Summer and I were watching the newer Cinderella movie this week and part of it stuck with me. There is a scene in the movie where Cinderella’s mother, knowing that she is about to die, tells Cinderella to “be kind and have courage.” Through the rest of the movie those two principles of kindness and courage influence her decisions in life’s more difficult moments. Although just a fairytale, I have no doubt that as a mother I have the power to help guide my children to live by certain principles and ideals. While I might not have the wisdom to know what traits I am inspiring in my kids, I do know the ideal that has been nurtured in me.
I can’t help feeling like our generation is raising our kids without the understanding of the responsibility that comes with the privileges we are affording our children. We try to unwrite any shortcoming of our youth by saying our goal is for our children to want for nothing and have access to all the things we didn’t. But just maybe we are overlooking all the things we learned by not having access to everything or things handed to us.
With Great Privilege Comes Great Responsibility
My father had his first paying job at the age of 10. He grew up in North San Diego County and on weekends and in the summer he worked in the flower fields. He would get up at the crack of dawn and hop on the truck with the migrant workers and pick flowers in the fields until the work was done. When the season was over, he would clean outhouses in the fields and eventually graduated to scrub the floors of the distribution center and offices on the weekends. One summer, my grandfather encouraged my dad to use the money he had earned to buy a soda machine for the break area. Even when his soda machine was making more than he was in daily wages, my dad continued to work all aspects of the family business until one day, over a decade later, he thanked my grandfather for the opportunity of work and let him know that he wanted to venture out into industry on his own. Despite being the only son of one of the owners of this booming local economy, he was not afforded any shortcuts. Quite honestly, my Dad probably had more to prove being the son of an owner than he would have without that privilege. The person my father became and the man he is today is because he was raised to wear his privilege as a responsibility rather than a crown.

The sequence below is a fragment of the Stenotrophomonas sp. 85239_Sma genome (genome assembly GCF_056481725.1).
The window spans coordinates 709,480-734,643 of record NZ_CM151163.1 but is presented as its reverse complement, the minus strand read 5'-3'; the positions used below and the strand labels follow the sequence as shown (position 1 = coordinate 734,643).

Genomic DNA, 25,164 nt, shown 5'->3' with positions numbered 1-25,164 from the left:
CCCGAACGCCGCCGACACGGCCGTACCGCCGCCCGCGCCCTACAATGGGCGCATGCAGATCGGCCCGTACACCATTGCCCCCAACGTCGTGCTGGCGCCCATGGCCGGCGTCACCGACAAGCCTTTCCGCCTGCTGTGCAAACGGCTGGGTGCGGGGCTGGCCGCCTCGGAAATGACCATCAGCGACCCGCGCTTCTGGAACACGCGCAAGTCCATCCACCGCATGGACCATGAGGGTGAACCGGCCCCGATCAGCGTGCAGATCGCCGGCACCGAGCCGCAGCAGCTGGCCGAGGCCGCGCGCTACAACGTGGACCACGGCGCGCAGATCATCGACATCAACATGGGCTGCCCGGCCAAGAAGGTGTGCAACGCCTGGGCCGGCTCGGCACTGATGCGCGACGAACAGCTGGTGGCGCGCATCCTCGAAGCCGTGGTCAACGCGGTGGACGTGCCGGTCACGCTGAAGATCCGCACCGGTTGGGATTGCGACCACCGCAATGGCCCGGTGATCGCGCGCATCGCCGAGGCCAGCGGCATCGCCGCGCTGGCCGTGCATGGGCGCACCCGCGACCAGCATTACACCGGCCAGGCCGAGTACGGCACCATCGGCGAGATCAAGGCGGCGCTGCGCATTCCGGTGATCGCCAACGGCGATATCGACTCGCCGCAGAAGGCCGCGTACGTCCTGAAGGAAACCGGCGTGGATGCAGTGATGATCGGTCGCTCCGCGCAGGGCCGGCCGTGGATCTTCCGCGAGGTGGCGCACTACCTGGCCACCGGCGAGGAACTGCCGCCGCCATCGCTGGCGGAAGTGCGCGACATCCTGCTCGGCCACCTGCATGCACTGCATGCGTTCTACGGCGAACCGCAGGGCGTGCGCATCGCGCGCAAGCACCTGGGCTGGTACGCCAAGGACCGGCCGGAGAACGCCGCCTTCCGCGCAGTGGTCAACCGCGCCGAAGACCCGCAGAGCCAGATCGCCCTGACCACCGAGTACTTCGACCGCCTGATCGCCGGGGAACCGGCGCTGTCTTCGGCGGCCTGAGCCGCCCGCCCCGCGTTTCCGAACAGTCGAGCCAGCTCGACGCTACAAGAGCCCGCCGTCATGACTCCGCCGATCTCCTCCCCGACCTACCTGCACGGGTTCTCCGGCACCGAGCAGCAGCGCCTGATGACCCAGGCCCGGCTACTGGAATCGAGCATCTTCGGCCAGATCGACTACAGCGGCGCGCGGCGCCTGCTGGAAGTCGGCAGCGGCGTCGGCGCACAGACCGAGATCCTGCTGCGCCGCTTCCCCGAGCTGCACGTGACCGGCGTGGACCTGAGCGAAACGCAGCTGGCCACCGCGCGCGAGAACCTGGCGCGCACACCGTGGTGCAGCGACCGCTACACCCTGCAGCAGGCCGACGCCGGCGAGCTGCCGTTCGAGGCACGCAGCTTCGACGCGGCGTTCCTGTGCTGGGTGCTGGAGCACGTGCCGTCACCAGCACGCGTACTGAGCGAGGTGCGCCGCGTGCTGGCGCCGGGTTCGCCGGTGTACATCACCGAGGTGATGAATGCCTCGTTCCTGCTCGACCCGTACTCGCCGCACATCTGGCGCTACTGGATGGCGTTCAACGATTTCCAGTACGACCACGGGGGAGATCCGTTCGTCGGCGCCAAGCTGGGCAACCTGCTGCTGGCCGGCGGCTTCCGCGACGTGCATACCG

Talent vs. Greatness
The question we need to start asking ourselves as parents is, by giving our children everything are we actually giving them anything?
Are our children best served by being in gymnastics, soccer, dance and music lessons or would they learn so much more by simply going in the backyard, doing some physical labor and learning hard work? Alot of the world’s greatest coaches will argue that the mark of their best athletes isn’t their ball skills or how early the joined sports, it’s their mental toughness and work ethic.
No One Has Become Poor By Giving
As I look back to the fairytale wisdom that I want to imprint on my children I hope that, through example, I can guide my children to understand my adaptation of my grandfather’s lesson. If he instilled in my father that, with great privilege comes great responsibility they I hope to teach my children that, the more that you have the more that you should give.
In whatever capacity you are blessed, that is where you need to share more. If my children see that we have the luxury of a comfortable lifestyle, I hope they instead remember how we shared our financial privilege – if my husband and I have careers that lend us flexible schedules, I hope they see how we use that to help other parents who don’t – if we have the blessing of good health, I hope they see how we honor and maintain that fortune – if we are blessed with happiness and love, I hope they know and learn our deep sense of gratitude for all that life gives us.
If your children are being born into privilege, with that will come tremendous opportunity. As parents it’s our responsibility to show them that along with their opportunities is a responsibility to not squander them and use them as a force of good in the world for all those that don’t have the same advantages.